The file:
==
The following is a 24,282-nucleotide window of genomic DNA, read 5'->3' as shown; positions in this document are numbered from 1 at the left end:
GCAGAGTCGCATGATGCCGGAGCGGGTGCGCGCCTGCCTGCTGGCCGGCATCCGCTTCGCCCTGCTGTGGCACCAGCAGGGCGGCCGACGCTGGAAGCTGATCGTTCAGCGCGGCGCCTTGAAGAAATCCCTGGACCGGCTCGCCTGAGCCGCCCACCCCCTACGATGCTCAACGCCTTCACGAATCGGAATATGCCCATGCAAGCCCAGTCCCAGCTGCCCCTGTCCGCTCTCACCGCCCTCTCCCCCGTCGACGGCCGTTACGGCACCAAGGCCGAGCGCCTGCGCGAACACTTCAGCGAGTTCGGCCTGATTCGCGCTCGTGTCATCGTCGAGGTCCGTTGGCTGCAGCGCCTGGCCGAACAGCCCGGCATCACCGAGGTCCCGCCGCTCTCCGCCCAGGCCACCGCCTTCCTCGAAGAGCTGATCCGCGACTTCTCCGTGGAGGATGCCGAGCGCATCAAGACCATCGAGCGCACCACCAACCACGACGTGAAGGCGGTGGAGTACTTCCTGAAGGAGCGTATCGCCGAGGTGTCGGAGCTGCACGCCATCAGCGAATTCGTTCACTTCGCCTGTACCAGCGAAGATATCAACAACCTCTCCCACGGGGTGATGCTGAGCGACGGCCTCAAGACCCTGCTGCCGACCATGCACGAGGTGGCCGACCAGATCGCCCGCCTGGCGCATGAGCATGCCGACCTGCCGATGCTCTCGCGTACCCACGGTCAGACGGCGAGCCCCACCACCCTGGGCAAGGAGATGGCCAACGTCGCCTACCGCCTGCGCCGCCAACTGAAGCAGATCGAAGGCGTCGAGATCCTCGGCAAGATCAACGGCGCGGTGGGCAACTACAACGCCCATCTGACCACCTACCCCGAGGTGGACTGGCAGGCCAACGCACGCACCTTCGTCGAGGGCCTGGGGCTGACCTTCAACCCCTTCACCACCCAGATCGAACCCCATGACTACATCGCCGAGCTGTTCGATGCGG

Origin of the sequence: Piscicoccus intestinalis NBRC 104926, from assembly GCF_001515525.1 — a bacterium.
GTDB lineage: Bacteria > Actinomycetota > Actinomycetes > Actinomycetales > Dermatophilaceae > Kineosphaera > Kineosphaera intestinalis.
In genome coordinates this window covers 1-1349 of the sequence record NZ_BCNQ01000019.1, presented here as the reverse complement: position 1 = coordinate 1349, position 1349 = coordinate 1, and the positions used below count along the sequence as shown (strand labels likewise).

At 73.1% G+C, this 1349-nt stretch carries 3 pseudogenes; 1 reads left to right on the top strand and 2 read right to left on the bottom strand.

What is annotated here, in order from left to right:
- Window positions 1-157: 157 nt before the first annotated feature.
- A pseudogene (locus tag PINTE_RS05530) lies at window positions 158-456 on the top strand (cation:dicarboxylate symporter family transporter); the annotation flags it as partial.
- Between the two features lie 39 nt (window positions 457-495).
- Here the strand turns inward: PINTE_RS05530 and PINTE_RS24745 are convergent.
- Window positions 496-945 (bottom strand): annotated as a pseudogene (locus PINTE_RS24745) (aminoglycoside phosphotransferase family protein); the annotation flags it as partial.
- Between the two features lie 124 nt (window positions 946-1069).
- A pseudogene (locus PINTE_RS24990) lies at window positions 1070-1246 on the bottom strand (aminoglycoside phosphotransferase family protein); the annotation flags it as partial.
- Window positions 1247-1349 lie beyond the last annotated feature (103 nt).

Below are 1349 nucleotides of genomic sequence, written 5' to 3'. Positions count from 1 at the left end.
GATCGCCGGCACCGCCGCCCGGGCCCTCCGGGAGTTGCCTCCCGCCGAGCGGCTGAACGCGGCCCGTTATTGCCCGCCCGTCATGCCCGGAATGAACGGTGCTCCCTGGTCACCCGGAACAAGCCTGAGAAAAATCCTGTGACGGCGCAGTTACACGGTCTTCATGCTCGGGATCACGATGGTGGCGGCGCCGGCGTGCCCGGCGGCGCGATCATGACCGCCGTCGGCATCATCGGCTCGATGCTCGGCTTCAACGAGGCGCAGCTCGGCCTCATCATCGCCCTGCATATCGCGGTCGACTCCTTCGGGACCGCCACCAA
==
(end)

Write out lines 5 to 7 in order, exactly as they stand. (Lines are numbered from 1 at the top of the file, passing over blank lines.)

In genome coordinates this window covers 1-1349 of the sequence record NZ_BCNQ01000019.1, presented here as the reverse complement: position 1 = coordinate 1349, position 1349 = coordinate 1, and the positions used below count along the sequence as shown (strand labels likewise).

At 73.1% G+C, this 1349-nt stretch carries 3 pseudogenes; 1 reads left to right on the top strand and 2 read right to left on the bottom strand.

What is annotated here, in order from left to right: